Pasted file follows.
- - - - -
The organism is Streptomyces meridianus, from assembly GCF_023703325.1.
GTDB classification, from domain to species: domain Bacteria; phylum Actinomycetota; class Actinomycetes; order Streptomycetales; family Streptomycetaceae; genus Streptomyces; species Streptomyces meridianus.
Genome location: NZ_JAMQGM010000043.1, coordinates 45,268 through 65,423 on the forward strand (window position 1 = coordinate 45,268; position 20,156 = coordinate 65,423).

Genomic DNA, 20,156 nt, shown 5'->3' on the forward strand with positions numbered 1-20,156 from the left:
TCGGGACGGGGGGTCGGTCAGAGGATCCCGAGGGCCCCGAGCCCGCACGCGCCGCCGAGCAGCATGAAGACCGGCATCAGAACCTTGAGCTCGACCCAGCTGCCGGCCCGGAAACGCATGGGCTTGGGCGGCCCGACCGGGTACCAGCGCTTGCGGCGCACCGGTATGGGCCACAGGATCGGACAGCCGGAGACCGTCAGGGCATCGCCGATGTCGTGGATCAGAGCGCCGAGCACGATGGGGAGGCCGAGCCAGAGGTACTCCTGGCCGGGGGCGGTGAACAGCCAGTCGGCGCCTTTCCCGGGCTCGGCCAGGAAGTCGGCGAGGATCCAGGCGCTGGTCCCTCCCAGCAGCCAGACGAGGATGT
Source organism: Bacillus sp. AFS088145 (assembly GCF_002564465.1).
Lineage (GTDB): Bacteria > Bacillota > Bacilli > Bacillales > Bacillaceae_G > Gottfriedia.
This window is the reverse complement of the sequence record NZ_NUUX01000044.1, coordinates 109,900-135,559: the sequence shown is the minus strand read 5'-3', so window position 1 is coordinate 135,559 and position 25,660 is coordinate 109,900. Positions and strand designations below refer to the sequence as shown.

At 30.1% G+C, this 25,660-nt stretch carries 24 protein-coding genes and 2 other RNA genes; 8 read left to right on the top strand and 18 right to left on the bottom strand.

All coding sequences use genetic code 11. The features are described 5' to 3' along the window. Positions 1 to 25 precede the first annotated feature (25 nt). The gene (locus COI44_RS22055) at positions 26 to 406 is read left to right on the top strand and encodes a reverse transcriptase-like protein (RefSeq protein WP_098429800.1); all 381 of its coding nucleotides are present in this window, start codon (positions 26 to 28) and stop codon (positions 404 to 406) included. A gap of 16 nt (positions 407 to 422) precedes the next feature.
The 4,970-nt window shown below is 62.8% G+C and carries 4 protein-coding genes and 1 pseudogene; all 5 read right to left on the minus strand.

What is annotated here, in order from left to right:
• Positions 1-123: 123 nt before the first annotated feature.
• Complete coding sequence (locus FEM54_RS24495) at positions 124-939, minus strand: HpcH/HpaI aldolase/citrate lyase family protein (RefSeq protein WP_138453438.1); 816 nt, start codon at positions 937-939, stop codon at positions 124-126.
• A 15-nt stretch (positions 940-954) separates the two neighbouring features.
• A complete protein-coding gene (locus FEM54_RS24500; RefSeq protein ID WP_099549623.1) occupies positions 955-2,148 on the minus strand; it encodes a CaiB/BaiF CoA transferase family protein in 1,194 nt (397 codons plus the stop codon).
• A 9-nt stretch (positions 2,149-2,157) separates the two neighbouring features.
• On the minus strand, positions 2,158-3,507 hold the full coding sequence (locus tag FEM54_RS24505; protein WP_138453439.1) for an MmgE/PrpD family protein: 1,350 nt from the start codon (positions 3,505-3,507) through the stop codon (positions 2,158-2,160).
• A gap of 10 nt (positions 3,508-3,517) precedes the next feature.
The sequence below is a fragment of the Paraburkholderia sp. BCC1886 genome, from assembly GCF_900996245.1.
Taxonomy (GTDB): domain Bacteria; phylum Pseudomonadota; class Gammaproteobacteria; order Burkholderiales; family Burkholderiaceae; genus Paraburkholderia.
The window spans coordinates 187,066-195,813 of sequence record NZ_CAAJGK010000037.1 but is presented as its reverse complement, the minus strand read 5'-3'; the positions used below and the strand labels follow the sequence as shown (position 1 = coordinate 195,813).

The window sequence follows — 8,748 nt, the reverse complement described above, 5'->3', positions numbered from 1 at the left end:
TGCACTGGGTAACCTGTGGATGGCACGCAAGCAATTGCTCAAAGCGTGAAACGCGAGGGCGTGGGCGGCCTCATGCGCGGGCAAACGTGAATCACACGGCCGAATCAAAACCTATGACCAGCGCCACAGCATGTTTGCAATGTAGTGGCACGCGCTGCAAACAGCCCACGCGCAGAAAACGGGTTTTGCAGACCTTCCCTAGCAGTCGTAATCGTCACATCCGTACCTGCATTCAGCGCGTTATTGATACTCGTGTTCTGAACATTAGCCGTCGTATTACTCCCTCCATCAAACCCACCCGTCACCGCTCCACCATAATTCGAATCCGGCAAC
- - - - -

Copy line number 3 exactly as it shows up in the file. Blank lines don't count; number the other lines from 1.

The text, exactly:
Genome location: NZ_JAMQGM010000043.1, coordinates 45,268 through 65,423 on the forward strand (window position 1 = coordinate 45,268; position 20,156 = coordinate 65,423).